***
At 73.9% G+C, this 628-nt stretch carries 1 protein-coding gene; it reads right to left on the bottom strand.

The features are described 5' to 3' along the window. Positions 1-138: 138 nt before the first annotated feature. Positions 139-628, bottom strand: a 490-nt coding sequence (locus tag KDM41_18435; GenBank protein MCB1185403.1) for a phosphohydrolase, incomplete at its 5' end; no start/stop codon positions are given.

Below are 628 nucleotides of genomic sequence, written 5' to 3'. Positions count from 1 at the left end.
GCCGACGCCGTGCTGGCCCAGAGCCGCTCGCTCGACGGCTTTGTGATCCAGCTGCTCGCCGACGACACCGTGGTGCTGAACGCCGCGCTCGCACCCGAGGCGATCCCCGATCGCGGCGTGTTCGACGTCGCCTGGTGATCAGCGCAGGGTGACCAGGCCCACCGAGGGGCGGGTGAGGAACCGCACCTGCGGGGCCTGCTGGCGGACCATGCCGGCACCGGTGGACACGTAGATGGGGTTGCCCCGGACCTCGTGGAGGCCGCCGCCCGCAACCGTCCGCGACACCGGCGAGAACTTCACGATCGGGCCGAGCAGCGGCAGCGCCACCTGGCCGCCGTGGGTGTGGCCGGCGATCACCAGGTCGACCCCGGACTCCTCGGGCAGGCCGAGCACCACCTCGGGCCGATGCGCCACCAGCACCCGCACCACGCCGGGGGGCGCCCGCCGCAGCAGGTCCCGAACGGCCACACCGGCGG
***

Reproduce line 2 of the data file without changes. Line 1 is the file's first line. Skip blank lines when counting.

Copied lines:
The features are described 5' to 3' along the window. Positions 1-138: 138 nt before the first annotated feature. Positions 139-628, bottom strand: a 490-nt coding sequence (locus tag KDM41_18435; GenBank protein MCB1185403.1) for a phosphohydrolase, incomplete at its 5' end; no start/stop codon positions are given.